Tough words. But not so unexpected from someone with Perle's politics and temperament.

Only that's not the whole story. Because Perle's not really a former Assistant Secretary of Defense. Or at least that's not all he is. He's also the Chairman of the Pentagon's Defense Policy Board. He's got an office in the E-ring of the Pentagon, a floor away from Rumsfeld's office.

In other words, he's a part of this administration. CNN was either dishonest or asleep at the switch in how they chose to identify him.

(As a side note, my understanding is that part of the reason Perle was given this job is that administration hawks really wanted to bring him in but knew there was no way to give him a position that requires Senate confirmation. And this position doesn't require it.)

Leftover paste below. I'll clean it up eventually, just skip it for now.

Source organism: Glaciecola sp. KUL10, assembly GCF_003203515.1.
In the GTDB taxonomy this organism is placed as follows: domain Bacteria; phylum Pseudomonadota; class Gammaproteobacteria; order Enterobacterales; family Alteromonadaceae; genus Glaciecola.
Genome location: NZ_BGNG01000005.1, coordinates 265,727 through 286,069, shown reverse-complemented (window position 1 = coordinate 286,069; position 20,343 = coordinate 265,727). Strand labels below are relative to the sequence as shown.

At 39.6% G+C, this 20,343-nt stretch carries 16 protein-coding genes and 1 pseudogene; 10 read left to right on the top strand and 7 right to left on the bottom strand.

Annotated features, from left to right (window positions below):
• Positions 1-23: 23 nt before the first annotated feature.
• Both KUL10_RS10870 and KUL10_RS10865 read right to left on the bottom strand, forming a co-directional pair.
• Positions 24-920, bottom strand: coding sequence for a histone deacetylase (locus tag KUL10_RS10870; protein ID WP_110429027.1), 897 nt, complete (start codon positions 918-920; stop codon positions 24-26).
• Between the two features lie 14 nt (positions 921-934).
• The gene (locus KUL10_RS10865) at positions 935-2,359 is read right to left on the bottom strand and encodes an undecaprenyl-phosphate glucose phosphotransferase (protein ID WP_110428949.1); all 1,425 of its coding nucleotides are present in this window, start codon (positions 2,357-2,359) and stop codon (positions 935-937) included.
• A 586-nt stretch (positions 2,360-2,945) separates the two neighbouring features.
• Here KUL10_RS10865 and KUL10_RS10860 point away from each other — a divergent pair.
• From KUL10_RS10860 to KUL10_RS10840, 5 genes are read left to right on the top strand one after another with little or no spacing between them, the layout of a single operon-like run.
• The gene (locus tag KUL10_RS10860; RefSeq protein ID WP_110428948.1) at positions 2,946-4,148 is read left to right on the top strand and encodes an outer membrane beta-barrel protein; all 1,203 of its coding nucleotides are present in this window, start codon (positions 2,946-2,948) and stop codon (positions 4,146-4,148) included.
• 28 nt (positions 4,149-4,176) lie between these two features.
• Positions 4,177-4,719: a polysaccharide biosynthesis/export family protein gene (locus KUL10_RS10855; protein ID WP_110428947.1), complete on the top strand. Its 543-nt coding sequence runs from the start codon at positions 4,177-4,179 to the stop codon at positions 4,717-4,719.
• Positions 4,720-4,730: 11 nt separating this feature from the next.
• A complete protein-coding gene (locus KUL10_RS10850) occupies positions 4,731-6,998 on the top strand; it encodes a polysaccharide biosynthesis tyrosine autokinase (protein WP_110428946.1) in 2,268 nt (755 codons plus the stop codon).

Different appointees of an administration will sometimes criticize each other, certainly. But junior appointees at the Defense Department do not go on TV and explicitly accuse the Secretary of State of ignoring the president's wishes or undermining his policies.

So what's going on here? Can this really be allowed to continue? Can the Secretary of State or the President's dignity abide this? And where's Rumsfeld on all this? Can we, i.e., the American people, really put up with this kind of crap at what we are told, rightly, is a time of national crisis and mobilization?

This is a big deal. And it's not a laughing matter.

Oh what a tangled web we weave ...

They say lies beget more lies. But, more importantly, boneheaded statements tend to beget more boneheaded statements. Especially when you can't bring yourself to take one back and move on.